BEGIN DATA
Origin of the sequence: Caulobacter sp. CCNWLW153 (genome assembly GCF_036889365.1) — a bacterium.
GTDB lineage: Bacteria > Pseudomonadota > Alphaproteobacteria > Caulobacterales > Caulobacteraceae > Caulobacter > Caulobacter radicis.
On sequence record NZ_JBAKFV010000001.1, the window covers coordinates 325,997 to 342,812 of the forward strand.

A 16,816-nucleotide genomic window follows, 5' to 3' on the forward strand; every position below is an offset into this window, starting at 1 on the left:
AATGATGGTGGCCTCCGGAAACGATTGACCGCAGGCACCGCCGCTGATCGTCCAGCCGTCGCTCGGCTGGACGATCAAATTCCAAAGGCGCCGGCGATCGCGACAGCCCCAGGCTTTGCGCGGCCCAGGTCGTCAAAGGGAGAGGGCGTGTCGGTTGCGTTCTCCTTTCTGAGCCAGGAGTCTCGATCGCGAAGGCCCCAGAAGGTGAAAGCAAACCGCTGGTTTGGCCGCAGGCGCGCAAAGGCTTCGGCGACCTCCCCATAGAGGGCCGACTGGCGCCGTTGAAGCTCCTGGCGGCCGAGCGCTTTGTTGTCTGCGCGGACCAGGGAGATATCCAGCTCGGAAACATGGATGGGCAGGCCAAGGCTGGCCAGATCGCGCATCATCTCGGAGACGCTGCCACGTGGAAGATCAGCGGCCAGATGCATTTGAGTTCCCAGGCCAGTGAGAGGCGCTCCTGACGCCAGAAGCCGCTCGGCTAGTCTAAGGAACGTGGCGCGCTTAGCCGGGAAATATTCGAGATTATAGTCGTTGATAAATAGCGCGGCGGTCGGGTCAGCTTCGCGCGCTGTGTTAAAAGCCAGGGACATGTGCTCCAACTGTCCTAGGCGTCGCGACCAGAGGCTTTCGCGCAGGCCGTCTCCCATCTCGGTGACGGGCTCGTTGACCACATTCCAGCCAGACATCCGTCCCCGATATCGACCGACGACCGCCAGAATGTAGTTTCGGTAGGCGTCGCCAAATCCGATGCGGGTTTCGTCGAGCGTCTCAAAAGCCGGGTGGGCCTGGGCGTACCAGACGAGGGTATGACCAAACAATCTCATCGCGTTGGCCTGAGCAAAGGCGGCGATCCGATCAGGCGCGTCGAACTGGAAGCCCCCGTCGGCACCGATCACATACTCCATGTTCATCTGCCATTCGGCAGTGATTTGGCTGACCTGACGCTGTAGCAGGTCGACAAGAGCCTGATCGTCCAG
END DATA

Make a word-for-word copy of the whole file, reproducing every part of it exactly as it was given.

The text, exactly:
Origin of the sequence: Caulobacter sp. CCNWLW153 (genome assembly GCF_036889365.1) — a bacterium.
GTDB lineage: Bacteria > Pseudomonadota > Alphaproteobacteria > Caulobacterales > Caulobacteraceae > Caulobacter > Caulobacter radicis.
On sequence record NZ_JBAKFV010000001.1, the window covers coordinates 325,997 to 342,812 of the forward strand.

A 16,816-nucleotide genomic window follows, 5' to 3' on the forward strand; every position below is an offset into this window, starting at 1 on the left:
AATGATGGTGGCCTCCGGAAACGATTGACCGCAGGCACCGCCGCTGATCGTCCAGCCGTCGCTCGGCTGGACGATCAAATTCCAAAGGCGCCGGCGATCGCGACAGCCCCAGGCTTTGCGCGGCCCAGGTCGTCAAAGGGAGAGGGCGTGTCGGTTGCGTTCTCCTTTCTGAGCCAGGAGTCTCGATCGCGAAGGCCCCAGAAGGTGAAAGCAAACCGCTGGTTTGGCCGCAGGCGCGCAAAGGCTTCGGCGACCTCCCCATAGAGGGCCGACTGGCGCCGTTGAAGCTCCTGGCGGCCGAGCGCTTTGTTGTCTGCGCGGACCAGGGAGATATCCAGCTCGGAAACATGGATGGGCAGGCCAAGGCTGGCCAGATCGCGCATCATCTCGGAGACGCTGCCACGTGGAAGATCAGCGGCCAGATGCATTTGAGTTCCCAGGCCAGTGAGAGGCGCTCCTGACGCCAGAAGCCGCTCGGCTAGTCTAAGGAACGTGGCGCGCTTAGCCGGGAAATATTCGAGATTATAGTCGTTGATAAATAGCGCGGCGGTCGGGTCAGCTTCGCGCGCTGTGTTAAAAGCCAGGGACATGTGCTCCAACTGTCCTAGGCGTCGCGACCAGAGGCTTTCGCGCAGGCCGTCTCCCATCTCGGTGACGGGCTCGTTGACCACATTCCAGCCAGACATCCGTCCCCGATATCGACCGACGACCGCCAGAATGTAGTTTCGGTAGGCGTCGCCAAATCCGATGCGGGTTTCGTCGAGCGTCTCAAAAGCCGGGTGGGCCTGGGCGTACCAGACGAGGGTATGACCAAACAATCTCATCGCGTTGGCCTGAGCAAAGGCGGCGATCCGATCAGGCGCGTCGAACTGGAAGCCCCCGTCGGCACCGATCACATACTCCATGTTCATCTGCCATTCGGCAGTGATTTGGCTGACCTGACGCTGTAGCAGGTCGACAAGAGCCTGATCGTCCAG